Louise Bourgeois, Dead at 98

COMING IN OVER THE TRANSOM LAST NIGHT, and again this morning, were various expressions of pious regret at the death, yesterday, of Louise Bourgeois. “Yet another great loss in the arts” intoned one e-mail. “She will be missed,” said another.

Not as an artist. And not by me.

Louise Bourgeois has passed into mystery. To that, we rightly bow our heads. “It is meet and just to pray for the dead” was the motto posted in my grade school classroom during November, the month of the Poor Souls. I was touched by the words then and still am. But beyond that, I am not among the mourners for Bourgeois. I did not know her and dare not add to her obituary. The New York Times has a brief summary here. London’s Guardian has an extensive one here. And The Huffington Post comments here.

What matters to me—and remains fair game for discussion—is her art. The debased character of so much of the work, the falsity of its promotion, and its unfortunate influence on younger artists, especially women, is nothing to celebrate.

The aggressive vulgarity of her later sculpture and drawing, with its patina of confessional pathos, suited the times and the feminist art movement. Her notoriety owes itself to the success of the movement’s dismissal of hard-won mastery as “mere skill.” It snubbed the canon of Western art as evidence of male dominion over the criteria for legitimacy and achievement and touted such unsmiling things as Bourgeois’ latex phallus, Fillette:

Louise Bourgeois, "Fillette (Sweeter Version"), 1968
Louise Bourgeois, “Fillette (Sweeter Version”), 1968

Bourgeois’ imagery was in sync with the feminist art movement’s luxurious cant and mélange of no-styles that took root in the kampfzeit rhetoric of the Sixties. No more nice girls. No more counterrevolutionary submission to male definitions of culture. The phenomenon of Bourgeois as a feminist icon depended on self-serving assent to Linda Nochlin’s toxic notion that no appropriate “language of form” existed for women. So, it was time to get bawdy, to stop catering to the depraved tastes of the bourgeoisie and throw out the spiritual weapons of a dying class. Women’s art was Another Cuntree in which patriarchal standards need not be enforced.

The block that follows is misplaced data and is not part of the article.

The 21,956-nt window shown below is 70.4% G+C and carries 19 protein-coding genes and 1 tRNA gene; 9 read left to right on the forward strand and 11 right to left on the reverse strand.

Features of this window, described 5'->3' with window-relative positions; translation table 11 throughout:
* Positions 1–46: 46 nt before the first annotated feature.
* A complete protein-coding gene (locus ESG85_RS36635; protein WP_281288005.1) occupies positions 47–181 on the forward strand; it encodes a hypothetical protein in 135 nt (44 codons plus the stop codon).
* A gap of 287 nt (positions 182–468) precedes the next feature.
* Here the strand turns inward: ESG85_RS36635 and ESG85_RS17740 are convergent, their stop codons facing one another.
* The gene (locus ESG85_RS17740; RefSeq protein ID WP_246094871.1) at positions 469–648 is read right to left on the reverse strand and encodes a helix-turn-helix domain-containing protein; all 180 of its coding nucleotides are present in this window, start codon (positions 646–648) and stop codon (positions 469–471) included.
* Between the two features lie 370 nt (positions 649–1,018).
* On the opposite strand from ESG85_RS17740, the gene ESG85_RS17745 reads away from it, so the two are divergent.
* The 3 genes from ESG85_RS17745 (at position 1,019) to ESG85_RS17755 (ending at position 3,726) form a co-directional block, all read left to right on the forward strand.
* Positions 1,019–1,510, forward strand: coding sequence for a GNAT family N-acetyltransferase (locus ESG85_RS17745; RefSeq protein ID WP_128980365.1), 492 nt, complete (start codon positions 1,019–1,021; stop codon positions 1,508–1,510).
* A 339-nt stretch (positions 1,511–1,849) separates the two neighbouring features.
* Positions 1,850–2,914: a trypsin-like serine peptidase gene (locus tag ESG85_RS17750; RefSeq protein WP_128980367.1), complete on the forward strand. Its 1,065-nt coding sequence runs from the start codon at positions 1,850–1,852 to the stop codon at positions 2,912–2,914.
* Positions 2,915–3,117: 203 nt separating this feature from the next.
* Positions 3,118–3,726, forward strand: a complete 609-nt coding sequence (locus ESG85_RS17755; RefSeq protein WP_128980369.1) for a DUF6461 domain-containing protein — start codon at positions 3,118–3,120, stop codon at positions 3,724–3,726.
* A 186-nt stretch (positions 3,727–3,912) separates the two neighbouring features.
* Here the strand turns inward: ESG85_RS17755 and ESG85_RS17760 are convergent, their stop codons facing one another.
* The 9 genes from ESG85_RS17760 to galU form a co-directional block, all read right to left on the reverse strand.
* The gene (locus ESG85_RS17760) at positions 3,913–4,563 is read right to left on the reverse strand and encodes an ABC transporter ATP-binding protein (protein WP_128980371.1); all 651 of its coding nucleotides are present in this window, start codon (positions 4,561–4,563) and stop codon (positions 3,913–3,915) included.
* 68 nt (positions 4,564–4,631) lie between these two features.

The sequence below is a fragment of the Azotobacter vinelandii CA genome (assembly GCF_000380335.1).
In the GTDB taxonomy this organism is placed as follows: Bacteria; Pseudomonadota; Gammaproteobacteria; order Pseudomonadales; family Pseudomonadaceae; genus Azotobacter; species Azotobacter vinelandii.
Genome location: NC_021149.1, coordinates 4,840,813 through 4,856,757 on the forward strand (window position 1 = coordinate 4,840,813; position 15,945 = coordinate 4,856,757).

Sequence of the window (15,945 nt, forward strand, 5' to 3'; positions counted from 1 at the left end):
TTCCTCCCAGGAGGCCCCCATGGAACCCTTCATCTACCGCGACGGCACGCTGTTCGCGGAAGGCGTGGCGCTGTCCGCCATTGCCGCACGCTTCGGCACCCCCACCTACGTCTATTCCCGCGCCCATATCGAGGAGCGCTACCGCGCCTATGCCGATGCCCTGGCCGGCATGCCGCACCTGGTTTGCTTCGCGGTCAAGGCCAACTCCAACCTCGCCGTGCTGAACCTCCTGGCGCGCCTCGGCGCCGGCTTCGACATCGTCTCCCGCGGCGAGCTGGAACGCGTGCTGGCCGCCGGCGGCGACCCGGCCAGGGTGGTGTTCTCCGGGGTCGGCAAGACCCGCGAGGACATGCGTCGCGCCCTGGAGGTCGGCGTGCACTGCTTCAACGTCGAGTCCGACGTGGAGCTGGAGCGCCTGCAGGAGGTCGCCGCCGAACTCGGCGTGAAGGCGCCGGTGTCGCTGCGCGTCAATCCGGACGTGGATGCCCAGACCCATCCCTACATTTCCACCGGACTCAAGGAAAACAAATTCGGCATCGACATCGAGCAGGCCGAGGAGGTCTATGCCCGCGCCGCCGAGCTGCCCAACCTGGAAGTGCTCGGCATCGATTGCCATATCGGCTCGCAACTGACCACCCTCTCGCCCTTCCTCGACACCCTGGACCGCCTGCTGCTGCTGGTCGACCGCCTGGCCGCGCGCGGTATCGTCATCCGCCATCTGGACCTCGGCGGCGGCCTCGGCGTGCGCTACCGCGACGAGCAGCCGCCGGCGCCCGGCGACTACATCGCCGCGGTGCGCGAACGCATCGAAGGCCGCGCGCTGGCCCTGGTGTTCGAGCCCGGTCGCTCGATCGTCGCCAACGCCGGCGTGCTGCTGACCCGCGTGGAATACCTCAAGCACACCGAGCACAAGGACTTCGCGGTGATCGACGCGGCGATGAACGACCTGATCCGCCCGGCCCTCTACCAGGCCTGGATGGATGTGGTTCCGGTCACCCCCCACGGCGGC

Drawing suffered more than anything:

Louise Bourgeois, untitled drawing; courtesy of Saatchi Gallery

Then there was Maman, that trademark spider, with all the emotional depth and resonance of a Halloween prop. A fun sculpture for a school yard, it contributed to Bourgeois’ inclusion in the U.S. Women’s Hall of Fame, along side Emma Lazarus:


Relentless depictions of body parts—breasts, male and female genitalia—were aimed at the coercive power of norms, whether aesthetic or sexual. Mutually reinforcing, feminist art theory and a camp aesthetic egged each other on in sorties against transmitted understanding of artistic achievement. Together, they gave us what academia might call the poetics of transgression. Both were—still are—vulgar initiatives that traded on the susceptibilities of their audience.

The single interesting point in Bourgeois’ bio is that she was married to art historian Robert Goldwater. He participated in the famous, informal gathering of art scholars organized by Meyer Schapiro around 1935 that included Lewis Mumford, Alfred Barr, Erwin Panofsky, James Johnson Sweeny, and art dealer Jerome Klein. Goldwater, a scholar of African art and the first director of the Museum of Primitive art, wrote on the relation between primitive and modern art. His work cut a path for that of his wife. It provided her incapacity for refinement (or rejection of it) cover under the pretext of something primordial. It was a romantic canard that fit nicely with Womanart’s sententious and stagey narcissism.

It is meet and just to pray for the dead. But that has no bearing on art.

© 2010 Maureen Mullarkey